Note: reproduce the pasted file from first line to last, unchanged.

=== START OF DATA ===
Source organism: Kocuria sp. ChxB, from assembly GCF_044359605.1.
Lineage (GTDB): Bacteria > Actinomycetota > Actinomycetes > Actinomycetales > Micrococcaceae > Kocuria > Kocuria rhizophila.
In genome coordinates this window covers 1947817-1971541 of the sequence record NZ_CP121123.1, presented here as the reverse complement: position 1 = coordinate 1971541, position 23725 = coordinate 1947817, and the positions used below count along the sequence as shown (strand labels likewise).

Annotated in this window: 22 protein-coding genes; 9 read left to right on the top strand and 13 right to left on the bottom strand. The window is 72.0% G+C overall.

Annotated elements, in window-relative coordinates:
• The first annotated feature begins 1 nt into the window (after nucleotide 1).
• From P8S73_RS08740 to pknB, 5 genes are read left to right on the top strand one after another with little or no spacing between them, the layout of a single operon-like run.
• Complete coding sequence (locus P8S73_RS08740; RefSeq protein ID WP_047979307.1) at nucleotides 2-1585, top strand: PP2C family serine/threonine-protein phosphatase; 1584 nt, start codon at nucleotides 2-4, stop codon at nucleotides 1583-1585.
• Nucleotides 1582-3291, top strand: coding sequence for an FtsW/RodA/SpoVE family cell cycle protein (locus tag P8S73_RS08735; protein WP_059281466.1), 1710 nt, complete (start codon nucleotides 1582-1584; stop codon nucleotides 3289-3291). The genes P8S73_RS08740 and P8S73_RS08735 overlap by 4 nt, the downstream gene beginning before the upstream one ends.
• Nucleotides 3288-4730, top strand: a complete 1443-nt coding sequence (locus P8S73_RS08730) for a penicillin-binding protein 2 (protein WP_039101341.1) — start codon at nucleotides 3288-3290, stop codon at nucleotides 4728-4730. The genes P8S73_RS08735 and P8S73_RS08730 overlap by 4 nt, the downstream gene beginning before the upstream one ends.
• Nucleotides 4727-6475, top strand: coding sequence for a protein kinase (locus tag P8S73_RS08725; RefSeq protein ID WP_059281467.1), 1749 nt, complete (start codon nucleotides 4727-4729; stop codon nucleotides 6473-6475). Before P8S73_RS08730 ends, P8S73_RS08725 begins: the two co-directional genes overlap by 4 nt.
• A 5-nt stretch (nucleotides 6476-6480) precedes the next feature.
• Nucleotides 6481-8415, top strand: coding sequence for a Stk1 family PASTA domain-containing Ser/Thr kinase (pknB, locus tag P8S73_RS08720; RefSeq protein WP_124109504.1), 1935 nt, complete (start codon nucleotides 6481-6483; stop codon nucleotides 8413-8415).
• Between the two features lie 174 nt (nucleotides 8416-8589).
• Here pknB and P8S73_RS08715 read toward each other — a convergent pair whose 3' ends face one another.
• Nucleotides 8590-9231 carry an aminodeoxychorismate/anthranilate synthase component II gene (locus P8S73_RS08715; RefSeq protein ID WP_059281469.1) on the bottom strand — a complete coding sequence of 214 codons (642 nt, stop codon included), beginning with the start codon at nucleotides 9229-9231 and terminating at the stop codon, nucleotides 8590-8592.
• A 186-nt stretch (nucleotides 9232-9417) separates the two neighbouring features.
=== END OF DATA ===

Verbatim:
Source organism: Kocuria sp. ChxB, from assembly GCF_044359605.1.
Lineage (GTDB): Bacteria > Actinomycetota > Actinomycetes > Actinomycetales > Micrococcaceae > Kocuria > Kocuria rhizophila.
In genome coordinates this window covers 1947817-1971541 of the sequence record NZ_CP121123.1, presented here as the reverse complement: position 1 = coordinate 1971541, position 23725 = coordinate 1947817, and the positions used below count along the sequence as shown (strand labels likewise).

Annotated in this window: 22 protein-coding genes; 9 read left to right on the top strand and 13 right to left on the bottom strand. The window is 72.0% G+C overall.

Annotated elements, in window-relative coordinates:
• The first annotated feature begins 1 nt into the window (after nucleotide 1).
• From P8S73_RS08740 to pknB, 5 genes are read left to right on the top strand one after another with little or no spacing between them, the layout of a single operon-like run.
• Complete coding sequence (locus P8S73_RS08740; RefSeq protein ID WP_047979307.1) at nucleotides 2-1585, top strand: PP2C family serine/threonine-protein phosphatase; 1584 nt, start codon at nucleotides 2-4, stop codon at nucleotides 1583-1585.
• Nucleotides 1582-3291, top strand: coding sequence for an FtsW/RodA/SpoVE family cell cycle protein (locus tag P8S73_RS08735; protein WP_059281466.1), 1710 nt, complete (start codon nucleotides 1582-1584; stop codon nucleotides 3289-3291). The genes P8S73_RS08740 and P8S73_RS08735 overlap by 4 nt, the downstream gene beginning before the upstream one ends.
• Nucleotides 3288-4730, top strand: a complete 1443-nt coding sequence (locus P8S73_RS08730) for a penicillin-binding protein 2 (protein WP_039101341.1) — start codon at nucleotides 3288-3290, stop codon at nucleotides 4728-4730. The genes P8S73_RS08735 and P8S73_RS08730 overlap by 4 nt, the downstream gene beginning before the upstream one ends.
• Nucleotides 4727-6475, top strand: coding sequence for a protein kinase (locus tag P8S73_RS08725; RefSeq protein ID WP_059281467.1), 1749 nt, complete (start codon nucleotides 4727-4729; stop codon nucleotides 6473-6475). Before P8S73_RS08730 ends, P8S73_RS08725 begins: the two co-directional genes overlap by 4 nt.
• A 5-nt stretch (nucleotides 6476-6480) precedes the next feature.
• Nucleotides 6481-8415, top strand: coding sequence for a Stk1 family PASTA domain-containing Ser/Thr kinase (pknB, locus tag P8S73_RS08720; RefSeq protein WP_124109504.1), 1935 nt, complete (start codon nucleotides 6481-6483; stop codon nucleotides 8413-8415).
• Between the two features lie 174 nt (nucleotides 8416-8589).
• Here pknB and P8S73_RS08715 read toward each other — a convergent pair whose 3' ends face one another.
• Nucleotides 8590-9231 carry an aminodeoxychorismate/anthranilate synthase component II gene (locus P8S73_RS08715; RefSeq protein ID WP_059281469.1) on the bottom strand — a complete coding sequence of 214 codons (642 nt, stop codon included), beginning with the start codon at nucleotides 9229-9231 and terminating at the stop codon, nucleotides 8590-8592.
• A 186-nt stretch (nucleotides 9232-9417) separates the two neighbouring features.